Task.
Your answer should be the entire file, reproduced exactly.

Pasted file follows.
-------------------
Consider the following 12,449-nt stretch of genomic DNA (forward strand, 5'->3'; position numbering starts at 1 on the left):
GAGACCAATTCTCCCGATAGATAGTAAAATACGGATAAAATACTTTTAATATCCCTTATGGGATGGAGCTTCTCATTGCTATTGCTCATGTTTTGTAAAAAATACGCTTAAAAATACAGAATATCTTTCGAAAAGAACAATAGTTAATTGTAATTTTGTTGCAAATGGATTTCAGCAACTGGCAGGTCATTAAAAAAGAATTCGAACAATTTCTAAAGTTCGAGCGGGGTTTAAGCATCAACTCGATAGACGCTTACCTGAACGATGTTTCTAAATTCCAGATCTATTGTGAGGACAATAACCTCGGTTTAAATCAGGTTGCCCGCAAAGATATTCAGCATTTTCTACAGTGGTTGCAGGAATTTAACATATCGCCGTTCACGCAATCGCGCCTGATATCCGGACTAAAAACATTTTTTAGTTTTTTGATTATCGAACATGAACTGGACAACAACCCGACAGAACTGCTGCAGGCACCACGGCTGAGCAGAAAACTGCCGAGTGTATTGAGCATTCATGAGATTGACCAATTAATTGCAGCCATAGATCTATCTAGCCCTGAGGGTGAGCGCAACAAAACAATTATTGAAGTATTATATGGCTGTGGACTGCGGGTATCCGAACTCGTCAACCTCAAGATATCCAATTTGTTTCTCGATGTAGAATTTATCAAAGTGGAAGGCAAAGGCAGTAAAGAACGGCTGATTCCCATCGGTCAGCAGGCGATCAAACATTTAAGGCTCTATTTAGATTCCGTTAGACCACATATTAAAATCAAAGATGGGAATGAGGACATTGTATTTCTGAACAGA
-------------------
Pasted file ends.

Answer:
Consider the following 12,449-nt stretch of genomic DNA (forward strand, 5'->3'; position numbering starts at 1 on the left):
GAGACCAATTCTCCCGATAGATAGTAAAATACGGATAAAATACTTTTAATATCCCTTATGGGATGGAGCTTCTCATTGCTATTGCTCATGTTTTGTAAAAAATACGCTTAAAAATACAGAATATCTTTCGAAAAGAACAATAGTTAATTGTAATTTTGTTGCAAATGGATTTCAGCAACTGGCAGGTCATTAAAAAAGAATTCGAACAATTTCTAAAGTTCGAGCGGGGTTTAAGCATCAACTCGATAGACGCTTACCTGAACGATGTTTCTAAATTCCAGATCTATTGTGAGGACAATAACCTCGGTTTAAATCAGGTTGCCCGCAAAGATATTCAGCATTTTCTACAGTGGTTGCAGGAATTTAACATATCGCCGTTCACGCAATCGCGCCTGATATCCGGACTAAAAACATTTTTTAGTTTTTTGATTATCGAACATGAACTGGACAACAACCCGACAGAACTGCTGCAGGCACCACGGCTGAGCAGAAAACTGCCGAGTGTATTGAGCATTCATGAGATTGACCAATTAATTGCAGCCATAGATCTATCTAGCCCTGAGGGTGAGCGCAACAAAACAATTATTGAAGTATTATATGGCTGTGGACTGCGGGTATCCGAACTCGTCAACCTCAAGATATCCAATTTGTTTCTCGATGTAGAATTTATCAAAGTGGAAGGCAAAGGCAGTAAAGAACGGCTGATTCCCATCGGTCAGCAGGCGATCAAACATTTAAGGCTCTATTTAGATTCCGTTAGACCACATATTAAAATCAAAGATGGGAATGAGGACATTGTATTTCTGAACAGA